As the highly anticipated Coca-Cola Christmas advert graces television screens for the first time in 2013, it is worth investigating the purpose of advertising for the lead player in the soft drinks market. Despite recently dropping below Apple and Google in terms of brand valuation, according to Interbrand, Coca-Cola is the third biggest global brand, with an estimated value of $79.2 billion.
The traditional view of the purpose of advertising is to persuade someone to buy a product that they have never bought before, built upon Elias St. Elmo Lewis’ marketing communication tool, AIDA (Awareness, Interest, Desire, Action). Lewis’ view of an effective advertisement is one that grabs the Attention of the consumer, Interests them to continue reading and subsequently convinces them enough by creating a Desire for the product. In doing this, the suggestion is that the consumer is more likely to take the Action of purchasing when the opportunity arises.
If the sole purpose of advertising is indeed to guide consumers through the first three stages of the AIDA Model, it begs the question why a brand with a logo that is recognised by 94% of the world’s population has an annual advertising budget of $2.9 billion?
In more recent years, alternative theories have emerged which look beyond generating awareness and instead describe so called ‘weak forces of advertising’.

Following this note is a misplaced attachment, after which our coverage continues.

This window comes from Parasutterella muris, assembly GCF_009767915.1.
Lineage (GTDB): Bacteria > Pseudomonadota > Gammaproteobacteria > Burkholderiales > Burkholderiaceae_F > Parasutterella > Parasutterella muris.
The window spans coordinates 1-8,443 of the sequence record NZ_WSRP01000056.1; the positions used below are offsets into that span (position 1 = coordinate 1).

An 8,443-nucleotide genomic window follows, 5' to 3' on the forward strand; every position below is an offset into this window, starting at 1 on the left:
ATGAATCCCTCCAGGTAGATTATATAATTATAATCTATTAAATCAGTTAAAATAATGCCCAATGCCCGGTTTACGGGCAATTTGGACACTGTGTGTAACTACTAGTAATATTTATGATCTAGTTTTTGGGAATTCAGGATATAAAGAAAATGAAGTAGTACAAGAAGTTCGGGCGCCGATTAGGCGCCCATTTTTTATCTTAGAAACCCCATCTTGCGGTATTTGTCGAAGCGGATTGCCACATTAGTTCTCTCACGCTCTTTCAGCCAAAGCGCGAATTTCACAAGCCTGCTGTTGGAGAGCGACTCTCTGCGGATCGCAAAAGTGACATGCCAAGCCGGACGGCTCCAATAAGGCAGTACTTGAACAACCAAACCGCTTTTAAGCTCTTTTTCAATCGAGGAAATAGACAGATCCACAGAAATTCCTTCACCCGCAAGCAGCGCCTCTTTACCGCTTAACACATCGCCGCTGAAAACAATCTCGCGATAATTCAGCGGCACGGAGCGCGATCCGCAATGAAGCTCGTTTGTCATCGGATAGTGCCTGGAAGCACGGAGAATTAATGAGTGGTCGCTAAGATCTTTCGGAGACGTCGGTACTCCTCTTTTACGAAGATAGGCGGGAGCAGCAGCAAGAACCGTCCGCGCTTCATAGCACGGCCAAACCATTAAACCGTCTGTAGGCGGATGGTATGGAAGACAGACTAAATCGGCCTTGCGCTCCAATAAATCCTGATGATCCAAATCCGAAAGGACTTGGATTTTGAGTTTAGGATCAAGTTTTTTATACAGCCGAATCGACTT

A quick look at the ongoing battle between Coca-Cola and Pepsi provides an interesting insight. Coca-Cola Classic retains the title of most popular individual beverage in the world (18.6% market share), but is not too distantly followed by Pepsi-Cola (11.9%). A study by the Baylor College of Medicine in Texas even found that the two are nearly identical in terms chemical composition, yet preferences exist amongst consumers based on ‘cultural messages’.
Looking beyond the use of advertising to keep Coca-Cola at the front of consumers’ minds when thinking about buying a soft drink (and the odd advert that takes a cheap dig at the competition, such as the below example from Halloween 2013!), this study illustrates the importance of creating brand associations.
If you were to ask a number of people what comes to mind when they think of Christmas, there is a likelihood that some of them would say Coca-Cola or the Coca-Cola Christmas advert. The reason for this can be explained using the concept of classical conditioning, which has enabled Coca-Cola to intentionally create a pairing between the festive period and the brand.
In the mind of consumers, Christmas (unconditioned stimulus) is likely to create positive emotions of happiness, excitement and family (unconditioned response). On the other hand, before conditioning takes place, Coca-Cola (neutral stimulus) does not create any emotions, since no brand associations yet exist. However, by combining Christmas and Coca-Cola in the famous television advert, the positive emotions of happiness, excitement and family re-emerge, to the extent that when Coca-Cola is subsequently displayed alone (conditioned stimulus), these emotions persist (conditioned response), thus creating a brand association between Coca-Cola and Christmas.
Whilst the measurement of advertising effectiveness is a controversial issue in marketing, Christmas-period sales of £185m for Coca-Cola goes some way to demonstrate the effectiveness of classical conditioning, especially when the mince pie and turkey markets only accounted for £52m-worth of sales apiece!